The current socio-political landscape concerning police brutality and institutional racism has led to many Black Lives Matter protests across the U.K. There were also All Lives Matter marches taking place to protect revered symbols of British history that had been erected by local governments. There have been cases, such as in Bristol, where Black Lives Matter protesters have unlawfully removed statues of prominent British figures to show disdain for the role they played in facilitating and profiting off slavery and other human rights violations. Certain members of society, who refrain from labeling themselves as the far-right, viewed the removal of the statues, and the Black Lives Matter movement, as an attack on white British heritage.  What underpins this argument is the belief that focusing on the importance of Black lives overlooks the experiences of other races. While the statues may be interpreted as an attack on Black lives, given that they are figurative of Britain’s colonial past, the monuments simultaneously represent British history and success. Removing the statues can be likened to neglecting the lives of Britons. That said, British people mustn't feel ostracized when celebrating the very land in which they were born in its entirety.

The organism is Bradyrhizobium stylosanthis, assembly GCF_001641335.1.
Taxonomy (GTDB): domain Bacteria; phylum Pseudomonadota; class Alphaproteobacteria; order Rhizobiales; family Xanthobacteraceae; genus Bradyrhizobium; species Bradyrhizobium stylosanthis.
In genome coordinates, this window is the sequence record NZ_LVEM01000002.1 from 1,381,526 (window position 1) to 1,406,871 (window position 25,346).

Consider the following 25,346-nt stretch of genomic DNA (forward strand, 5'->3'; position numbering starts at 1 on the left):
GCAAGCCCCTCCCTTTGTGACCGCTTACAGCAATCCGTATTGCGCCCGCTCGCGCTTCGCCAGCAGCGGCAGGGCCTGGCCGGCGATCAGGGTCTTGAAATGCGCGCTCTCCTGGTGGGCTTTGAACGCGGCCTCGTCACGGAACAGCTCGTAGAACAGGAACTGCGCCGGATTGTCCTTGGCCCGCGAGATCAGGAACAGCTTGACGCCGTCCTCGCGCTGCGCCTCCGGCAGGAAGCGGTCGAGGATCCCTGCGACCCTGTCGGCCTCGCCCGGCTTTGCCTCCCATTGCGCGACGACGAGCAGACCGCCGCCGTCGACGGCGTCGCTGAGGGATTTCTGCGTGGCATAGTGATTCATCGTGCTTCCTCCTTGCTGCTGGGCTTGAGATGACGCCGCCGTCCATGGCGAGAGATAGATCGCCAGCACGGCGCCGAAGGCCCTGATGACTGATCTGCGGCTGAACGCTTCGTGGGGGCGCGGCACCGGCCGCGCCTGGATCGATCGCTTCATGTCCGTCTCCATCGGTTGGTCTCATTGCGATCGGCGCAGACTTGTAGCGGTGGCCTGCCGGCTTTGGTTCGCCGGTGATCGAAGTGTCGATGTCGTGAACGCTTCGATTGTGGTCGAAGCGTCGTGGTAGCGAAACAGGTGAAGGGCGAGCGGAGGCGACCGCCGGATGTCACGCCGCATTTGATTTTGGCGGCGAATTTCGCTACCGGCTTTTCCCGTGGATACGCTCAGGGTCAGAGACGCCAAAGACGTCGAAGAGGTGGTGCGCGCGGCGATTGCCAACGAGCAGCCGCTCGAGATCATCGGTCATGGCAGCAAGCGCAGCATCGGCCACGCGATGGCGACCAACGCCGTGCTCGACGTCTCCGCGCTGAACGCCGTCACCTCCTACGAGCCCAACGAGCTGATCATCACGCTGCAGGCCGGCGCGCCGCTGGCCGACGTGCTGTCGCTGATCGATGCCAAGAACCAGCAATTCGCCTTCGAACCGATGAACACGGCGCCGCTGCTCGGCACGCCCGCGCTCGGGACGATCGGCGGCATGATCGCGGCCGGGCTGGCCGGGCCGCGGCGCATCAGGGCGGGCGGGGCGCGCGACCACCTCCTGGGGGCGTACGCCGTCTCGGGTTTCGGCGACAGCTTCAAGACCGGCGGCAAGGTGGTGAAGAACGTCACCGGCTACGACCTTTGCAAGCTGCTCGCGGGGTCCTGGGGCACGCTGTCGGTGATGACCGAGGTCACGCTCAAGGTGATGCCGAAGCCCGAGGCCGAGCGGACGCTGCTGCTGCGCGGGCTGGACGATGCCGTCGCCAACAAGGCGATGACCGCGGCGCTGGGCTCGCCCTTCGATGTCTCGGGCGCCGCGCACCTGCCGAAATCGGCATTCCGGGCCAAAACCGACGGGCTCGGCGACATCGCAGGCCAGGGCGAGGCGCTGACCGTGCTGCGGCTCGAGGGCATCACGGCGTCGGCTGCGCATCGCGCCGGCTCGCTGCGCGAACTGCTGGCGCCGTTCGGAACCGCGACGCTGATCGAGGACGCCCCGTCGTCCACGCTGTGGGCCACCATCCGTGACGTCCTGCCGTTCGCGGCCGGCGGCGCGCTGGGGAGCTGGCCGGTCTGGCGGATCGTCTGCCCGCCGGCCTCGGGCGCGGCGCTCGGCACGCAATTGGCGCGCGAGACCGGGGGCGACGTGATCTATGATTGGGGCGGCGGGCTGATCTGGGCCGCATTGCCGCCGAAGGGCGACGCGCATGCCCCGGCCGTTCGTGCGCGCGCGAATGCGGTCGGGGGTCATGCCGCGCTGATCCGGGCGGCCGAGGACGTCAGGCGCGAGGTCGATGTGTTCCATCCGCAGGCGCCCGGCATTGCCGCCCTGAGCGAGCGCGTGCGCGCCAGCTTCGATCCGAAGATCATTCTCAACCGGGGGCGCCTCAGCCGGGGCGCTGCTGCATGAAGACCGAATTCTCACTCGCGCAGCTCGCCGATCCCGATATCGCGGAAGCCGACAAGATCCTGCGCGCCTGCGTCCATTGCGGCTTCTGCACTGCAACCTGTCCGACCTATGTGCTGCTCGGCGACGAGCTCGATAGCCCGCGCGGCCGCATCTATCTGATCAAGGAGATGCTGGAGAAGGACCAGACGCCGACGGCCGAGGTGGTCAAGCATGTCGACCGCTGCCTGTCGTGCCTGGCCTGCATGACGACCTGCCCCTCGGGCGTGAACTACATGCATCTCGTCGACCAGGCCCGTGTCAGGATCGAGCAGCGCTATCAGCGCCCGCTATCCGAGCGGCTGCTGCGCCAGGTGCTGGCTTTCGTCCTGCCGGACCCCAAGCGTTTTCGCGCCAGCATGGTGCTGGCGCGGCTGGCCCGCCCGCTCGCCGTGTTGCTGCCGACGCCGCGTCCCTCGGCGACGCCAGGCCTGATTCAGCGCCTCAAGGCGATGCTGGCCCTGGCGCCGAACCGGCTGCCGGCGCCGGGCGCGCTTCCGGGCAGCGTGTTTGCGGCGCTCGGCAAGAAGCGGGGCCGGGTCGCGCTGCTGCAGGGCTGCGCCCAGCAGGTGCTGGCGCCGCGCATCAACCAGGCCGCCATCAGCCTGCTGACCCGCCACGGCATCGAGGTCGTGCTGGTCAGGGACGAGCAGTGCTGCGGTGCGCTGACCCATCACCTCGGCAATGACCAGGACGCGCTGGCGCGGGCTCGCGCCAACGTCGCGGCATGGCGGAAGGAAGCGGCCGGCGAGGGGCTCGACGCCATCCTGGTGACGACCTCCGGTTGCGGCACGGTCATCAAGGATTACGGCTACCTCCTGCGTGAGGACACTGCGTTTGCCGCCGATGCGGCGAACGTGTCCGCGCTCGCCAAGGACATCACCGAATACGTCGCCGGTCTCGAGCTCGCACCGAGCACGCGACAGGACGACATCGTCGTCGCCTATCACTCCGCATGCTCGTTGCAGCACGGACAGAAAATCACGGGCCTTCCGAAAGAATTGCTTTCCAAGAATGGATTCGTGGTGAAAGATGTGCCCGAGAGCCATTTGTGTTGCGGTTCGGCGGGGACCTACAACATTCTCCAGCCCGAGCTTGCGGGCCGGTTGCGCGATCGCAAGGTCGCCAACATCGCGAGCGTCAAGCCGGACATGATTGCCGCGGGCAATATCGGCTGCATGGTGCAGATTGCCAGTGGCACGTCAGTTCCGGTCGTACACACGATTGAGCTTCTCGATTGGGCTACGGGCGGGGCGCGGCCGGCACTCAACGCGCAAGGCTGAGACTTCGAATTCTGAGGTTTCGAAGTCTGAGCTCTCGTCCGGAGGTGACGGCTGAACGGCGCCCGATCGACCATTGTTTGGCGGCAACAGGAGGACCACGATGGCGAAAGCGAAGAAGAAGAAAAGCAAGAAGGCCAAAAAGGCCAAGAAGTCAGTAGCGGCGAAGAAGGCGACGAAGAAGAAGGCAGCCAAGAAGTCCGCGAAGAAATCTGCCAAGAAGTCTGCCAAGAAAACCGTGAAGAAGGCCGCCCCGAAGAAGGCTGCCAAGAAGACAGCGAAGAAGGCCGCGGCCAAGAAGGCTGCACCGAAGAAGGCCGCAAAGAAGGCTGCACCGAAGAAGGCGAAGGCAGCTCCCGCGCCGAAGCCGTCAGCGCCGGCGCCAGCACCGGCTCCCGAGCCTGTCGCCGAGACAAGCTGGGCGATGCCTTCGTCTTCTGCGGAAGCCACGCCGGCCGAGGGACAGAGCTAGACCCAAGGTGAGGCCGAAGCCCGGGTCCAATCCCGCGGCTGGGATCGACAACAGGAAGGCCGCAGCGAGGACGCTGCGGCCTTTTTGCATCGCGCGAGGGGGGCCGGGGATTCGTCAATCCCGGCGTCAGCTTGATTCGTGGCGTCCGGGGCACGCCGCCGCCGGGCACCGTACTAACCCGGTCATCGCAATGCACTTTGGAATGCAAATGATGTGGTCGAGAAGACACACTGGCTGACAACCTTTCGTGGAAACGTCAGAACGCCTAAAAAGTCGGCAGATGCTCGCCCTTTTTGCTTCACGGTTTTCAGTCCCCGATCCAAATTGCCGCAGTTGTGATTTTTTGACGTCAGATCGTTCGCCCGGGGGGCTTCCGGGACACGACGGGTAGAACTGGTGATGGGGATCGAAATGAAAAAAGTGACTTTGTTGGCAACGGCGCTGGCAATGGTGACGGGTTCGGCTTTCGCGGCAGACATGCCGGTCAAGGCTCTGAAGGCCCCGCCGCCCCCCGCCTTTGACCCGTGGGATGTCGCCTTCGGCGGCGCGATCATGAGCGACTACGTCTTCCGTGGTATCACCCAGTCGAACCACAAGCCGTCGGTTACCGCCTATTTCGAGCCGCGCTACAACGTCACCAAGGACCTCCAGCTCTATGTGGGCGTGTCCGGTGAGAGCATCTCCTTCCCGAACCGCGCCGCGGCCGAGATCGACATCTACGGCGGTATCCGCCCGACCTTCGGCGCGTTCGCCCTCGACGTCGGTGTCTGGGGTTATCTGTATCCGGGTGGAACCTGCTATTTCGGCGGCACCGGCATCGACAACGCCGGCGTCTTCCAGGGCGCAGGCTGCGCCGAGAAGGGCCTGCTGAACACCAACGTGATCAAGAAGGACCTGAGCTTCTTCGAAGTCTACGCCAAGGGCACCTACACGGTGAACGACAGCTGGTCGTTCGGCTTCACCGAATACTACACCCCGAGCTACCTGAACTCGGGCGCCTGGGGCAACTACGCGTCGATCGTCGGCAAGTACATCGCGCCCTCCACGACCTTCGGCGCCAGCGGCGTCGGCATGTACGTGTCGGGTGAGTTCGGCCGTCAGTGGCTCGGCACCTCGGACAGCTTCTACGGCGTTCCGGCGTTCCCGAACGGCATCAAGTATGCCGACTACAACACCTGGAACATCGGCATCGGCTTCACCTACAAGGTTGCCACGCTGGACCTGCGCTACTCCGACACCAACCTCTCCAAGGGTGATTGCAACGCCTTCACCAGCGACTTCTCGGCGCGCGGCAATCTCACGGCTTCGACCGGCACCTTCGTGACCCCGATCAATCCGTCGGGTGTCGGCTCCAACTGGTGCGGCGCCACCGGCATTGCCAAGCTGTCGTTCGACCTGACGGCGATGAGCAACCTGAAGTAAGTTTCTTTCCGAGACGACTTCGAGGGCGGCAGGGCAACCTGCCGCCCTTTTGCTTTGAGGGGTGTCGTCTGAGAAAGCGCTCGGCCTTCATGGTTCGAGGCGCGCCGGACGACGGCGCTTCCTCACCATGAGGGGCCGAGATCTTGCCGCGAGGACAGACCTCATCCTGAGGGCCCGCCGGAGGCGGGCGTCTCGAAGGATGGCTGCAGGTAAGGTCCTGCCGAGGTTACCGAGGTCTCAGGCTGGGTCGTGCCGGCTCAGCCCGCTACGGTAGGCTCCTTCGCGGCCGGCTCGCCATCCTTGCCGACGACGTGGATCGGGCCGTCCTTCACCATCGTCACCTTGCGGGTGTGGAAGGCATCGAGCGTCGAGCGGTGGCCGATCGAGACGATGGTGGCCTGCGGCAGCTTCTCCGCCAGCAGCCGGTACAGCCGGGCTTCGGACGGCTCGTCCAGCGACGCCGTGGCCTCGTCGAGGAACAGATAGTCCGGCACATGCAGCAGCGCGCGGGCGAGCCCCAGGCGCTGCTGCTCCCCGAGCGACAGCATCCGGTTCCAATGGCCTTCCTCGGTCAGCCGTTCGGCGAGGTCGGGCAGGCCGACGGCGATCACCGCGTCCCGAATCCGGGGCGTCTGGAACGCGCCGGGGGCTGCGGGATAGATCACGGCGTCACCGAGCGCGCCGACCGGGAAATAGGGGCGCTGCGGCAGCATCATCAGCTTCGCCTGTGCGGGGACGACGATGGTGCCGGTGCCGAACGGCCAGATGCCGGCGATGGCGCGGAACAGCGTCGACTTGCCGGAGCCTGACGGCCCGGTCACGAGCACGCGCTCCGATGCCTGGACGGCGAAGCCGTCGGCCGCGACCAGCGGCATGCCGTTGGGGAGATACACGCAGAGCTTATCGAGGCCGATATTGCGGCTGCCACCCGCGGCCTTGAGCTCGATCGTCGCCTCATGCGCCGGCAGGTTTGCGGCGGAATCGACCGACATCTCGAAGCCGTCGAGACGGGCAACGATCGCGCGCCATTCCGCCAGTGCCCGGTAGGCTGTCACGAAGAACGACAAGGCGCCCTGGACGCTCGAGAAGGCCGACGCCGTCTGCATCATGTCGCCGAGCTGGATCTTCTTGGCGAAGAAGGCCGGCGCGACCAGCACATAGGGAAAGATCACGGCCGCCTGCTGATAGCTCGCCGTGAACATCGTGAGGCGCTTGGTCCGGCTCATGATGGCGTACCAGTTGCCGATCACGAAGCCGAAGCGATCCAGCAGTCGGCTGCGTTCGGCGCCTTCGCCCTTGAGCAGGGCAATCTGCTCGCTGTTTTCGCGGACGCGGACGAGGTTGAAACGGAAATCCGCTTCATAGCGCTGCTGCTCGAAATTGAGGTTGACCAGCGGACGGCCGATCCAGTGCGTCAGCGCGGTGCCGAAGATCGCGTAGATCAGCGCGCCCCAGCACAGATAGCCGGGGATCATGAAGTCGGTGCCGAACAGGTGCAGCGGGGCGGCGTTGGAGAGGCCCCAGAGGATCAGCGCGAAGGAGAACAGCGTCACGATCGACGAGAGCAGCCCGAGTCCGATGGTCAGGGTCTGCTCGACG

To say that Black Lives Matter is not to say that all non-Black lives do not matter. The crucial idea here is that the movement sheds light on the racism that Black people experience in virtue of being Black, which has endangered many people on a global scale.  Removing statues reflects an important part of the current protests, which is acknowledging how the legacy of the British empire has contributed to inequality within our actual society. Thus, the removal of the statues is an attack on inequality, racism, and essentially the beliefs of the British empire, such as Black people being a lesser kind of human being. An ‘All Lives Matter’ approach to the Black Lives Matter movement diminishes the harsh reality that the anti-racism movement seeks to communicate.